For the second time in two decades, the war came to Europe in 1939.
Germany and the Soviet Union invades and dismembers Poland. Soon after, the Nazi Reich invades and occupies France. In the Far East, the Japanese empire wages a war of aggression against neighbouring states.
In the most brutal war in human history, Canada makes an enormous contribution to the Allied War Effort and the defeat of Nazi Germany, imperial Japan and fascist Italy. From 1939-1945, more than one million Canadians and Newfoundlanders serve in the Canadian Army, the Royal Canadian Navy and the Royal Canadian Air Force.
More than 45,000 would give their lives for the cause of freedom – more than 55,000 would return home wounded. Tens of thousands more would bear the invisible psychological scars of the horrors of war. Of some 305,000 Canadians of Ukrainian descent – more than 40,000 – or 11% of Ukrainians then in Canada – enlisted in the Canadian Armed Forces.
In the spirit of unity and supporting war effort, Ukrainians came together to form the Ukrainian Central Committee, a new umbrella organization under the leadership of Rev. Dr. W. Kushnir and Rev. Dr. S.W. Sawchuk. It united a community for whom Canada had been home for 50 years, who had brought to the Canadian prairies ancient Ukrainian traditions and had made an indelible contribution to the Canadian landscape.
In June 1943, the first Congress of Ukrainian Canadians, with over 600 delegates, unite under the banner Victory and Freedom. They unite a community for whom Canada had been home for 50 years, who had brought to the Canadian prairies ancient Ukrainian traditions and had made an indelible contribution to the Canadian landscape.
Dr. Kushnir said at the time, “The community at large can always solve cooperatively what you are unable to do alone.” His words are as true today as they were almost 80 years ago.
On the Western front, the Western Allies liberate Europe from Nazi despotism. With the Allied Forces, freedom and peace returned to western Europe. On the Eastern Front, Stalin’s Soviet Union brought more subjugation, death and oppression to the captive nations of Eastern Europe. Liberation and deliverance from tyranny would come to eastern Europe only decades later with the downfall of Communism and the collapse of the Soviet Union.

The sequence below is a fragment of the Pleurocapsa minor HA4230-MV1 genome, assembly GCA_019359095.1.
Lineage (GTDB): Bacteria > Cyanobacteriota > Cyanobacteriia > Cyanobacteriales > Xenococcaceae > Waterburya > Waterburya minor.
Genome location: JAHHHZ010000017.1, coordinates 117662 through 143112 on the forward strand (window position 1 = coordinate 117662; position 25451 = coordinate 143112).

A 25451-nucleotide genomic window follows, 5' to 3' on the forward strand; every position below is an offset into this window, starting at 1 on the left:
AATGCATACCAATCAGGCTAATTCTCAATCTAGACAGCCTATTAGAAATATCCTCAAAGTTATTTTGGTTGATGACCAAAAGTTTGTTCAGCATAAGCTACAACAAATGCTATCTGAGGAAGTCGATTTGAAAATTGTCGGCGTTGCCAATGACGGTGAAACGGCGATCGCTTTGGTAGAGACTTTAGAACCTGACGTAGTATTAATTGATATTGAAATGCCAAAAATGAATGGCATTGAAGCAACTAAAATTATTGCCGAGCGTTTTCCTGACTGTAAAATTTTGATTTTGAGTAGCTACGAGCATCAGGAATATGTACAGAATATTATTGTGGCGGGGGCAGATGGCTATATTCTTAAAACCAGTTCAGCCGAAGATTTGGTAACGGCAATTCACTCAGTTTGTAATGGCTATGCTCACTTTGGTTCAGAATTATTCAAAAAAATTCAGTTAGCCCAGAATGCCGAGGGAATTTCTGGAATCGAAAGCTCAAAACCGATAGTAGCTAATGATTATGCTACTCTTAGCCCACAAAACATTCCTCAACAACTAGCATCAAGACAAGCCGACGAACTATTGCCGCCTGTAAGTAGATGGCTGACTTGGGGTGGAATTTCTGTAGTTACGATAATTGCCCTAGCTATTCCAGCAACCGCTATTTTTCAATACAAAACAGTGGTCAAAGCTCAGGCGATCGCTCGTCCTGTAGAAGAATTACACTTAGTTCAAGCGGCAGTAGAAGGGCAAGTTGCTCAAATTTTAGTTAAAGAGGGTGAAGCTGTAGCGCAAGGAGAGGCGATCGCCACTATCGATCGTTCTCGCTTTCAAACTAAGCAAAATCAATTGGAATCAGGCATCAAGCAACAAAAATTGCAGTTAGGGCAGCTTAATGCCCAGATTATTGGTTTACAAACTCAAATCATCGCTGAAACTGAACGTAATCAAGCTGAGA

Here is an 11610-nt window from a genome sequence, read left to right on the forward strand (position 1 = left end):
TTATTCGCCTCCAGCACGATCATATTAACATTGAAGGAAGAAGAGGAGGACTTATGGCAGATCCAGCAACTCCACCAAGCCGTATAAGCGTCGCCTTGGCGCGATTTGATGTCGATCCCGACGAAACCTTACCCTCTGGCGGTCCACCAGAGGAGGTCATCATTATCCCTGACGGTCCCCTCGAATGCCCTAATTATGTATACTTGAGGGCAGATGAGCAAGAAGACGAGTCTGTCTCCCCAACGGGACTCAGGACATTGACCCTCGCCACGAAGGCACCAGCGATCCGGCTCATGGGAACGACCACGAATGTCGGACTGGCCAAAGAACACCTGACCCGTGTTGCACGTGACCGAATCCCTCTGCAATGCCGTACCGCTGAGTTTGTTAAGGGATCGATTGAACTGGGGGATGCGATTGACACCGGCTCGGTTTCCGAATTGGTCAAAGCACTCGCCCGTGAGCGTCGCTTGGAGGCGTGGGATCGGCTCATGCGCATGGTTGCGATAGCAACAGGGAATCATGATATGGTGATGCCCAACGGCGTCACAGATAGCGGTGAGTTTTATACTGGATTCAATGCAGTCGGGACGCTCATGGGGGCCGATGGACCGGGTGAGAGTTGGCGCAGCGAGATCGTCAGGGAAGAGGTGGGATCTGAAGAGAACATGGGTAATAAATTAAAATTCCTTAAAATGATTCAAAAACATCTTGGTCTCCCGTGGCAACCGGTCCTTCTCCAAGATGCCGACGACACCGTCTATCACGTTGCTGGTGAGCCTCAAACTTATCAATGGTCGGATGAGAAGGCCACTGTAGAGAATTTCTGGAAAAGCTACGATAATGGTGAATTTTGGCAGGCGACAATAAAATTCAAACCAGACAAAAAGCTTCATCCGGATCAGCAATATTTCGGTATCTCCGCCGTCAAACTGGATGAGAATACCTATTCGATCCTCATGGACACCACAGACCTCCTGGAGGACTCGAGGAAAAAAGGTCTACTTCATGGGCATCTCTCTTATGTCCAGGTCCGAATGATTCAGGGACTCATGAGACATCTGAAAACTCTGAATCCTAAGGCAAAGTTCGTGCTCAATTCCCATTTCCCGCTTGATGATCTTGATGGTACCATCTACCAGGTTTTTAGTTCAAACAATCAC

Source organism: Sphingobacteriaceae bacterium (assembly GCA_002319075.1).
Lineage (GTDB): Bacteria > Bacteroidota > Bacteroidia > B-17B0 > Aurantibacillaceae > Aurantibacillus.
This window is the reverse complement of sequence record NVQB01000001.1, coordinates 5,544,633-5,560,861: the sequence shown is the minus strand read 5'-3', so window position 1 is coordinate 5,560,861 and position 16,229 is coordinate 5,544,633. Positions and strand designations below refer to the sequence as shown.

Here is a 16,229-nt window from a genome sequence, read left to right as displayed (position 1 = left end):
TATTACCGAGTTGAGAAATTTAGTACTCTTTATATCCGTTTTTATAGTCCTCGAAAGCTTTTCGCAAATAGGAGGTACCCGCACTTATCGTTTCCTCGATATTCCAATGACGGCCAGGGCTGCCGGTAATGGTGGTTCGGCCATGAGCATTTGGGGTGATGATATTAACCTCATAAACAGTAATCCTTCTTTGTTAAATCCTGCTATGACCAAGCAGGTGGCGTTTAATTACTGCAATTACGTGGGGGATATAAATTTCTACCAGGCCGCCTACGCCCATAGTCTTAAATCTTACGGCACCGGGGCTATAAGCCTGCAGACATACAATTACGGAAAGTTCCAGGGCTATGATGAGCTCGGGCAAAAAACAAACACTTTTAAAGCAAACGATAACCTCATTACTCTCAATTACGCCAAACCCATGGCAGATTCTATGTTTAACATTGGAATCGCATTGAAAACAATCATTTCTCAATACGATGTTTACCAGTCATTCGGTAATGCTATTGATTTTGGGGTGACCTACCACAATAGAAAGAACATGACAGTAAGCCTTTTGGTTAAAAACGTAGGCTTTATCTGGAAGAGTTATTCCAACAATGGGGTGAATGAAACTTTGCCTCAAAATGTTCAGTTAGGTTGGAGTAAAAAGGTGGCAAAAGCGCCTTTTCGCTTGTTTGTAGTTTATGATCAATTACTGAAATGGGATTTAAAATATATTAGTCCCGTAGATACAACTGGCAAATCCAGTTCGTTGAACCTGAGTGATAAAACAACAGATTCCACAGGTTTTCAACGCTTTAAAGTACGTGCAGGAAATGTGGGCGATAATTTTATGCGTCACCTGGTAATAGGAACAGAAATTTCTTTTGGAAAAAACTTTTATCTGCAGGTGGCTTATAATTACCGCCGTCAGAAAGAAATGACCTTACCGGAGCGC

Following the Allied victory, nearly two million Ukrainians find themselves as refugees in Europe. To return home to Soviet-occupied Ukraine would mean for them deportation to the Gulag, imprisonment or death.
The UCC presses the Canadian government to give political refugee status to these displaced people and with the help of informed politicians and Ukrainians in the Canadian armed forces, convinces the allies to stop forced repatriation to the Soviet Union. The Ukrainian Canadian Servicemen’s Association, led by Canadian veterans like Bohdan Panchuk, a schoolteacher from Saskatchewan, plays a crucial role in protecting the fate of Ukrainian displaced persons.
In 1948, the Ukrainian Canadian Relief Fund is established and grows to over $200,000, led by the efforts of the Canadian women’s committee of the UCC. The Central Ukrainian Relief Bureau is established in London to channel all relief aid. Financed mainly by the UCC and under the auspices of the Canadian Red Cross, they deal with food, clothing, legal protection, family unification and immigration assistance. Thanks to their support and the advocacy and determination of the Ukrainian community in Canada, over 32,000 Ukrainian refugees would find a home in Canada by the early 1950s.
Here they join established organizations and form new ones. Ukrainian Canadians are united by their language, their culture, their rich traditions, their identity as proud and free people. They are united by their love for a homeland that suffers under the occupation of Communist despotism. They work to build their communities in Canada and support the cause of statehood and freedom for Ukraine. The fight for that freedom would be an enduring part of the Ukrainian Canadian story for the next 4 decades.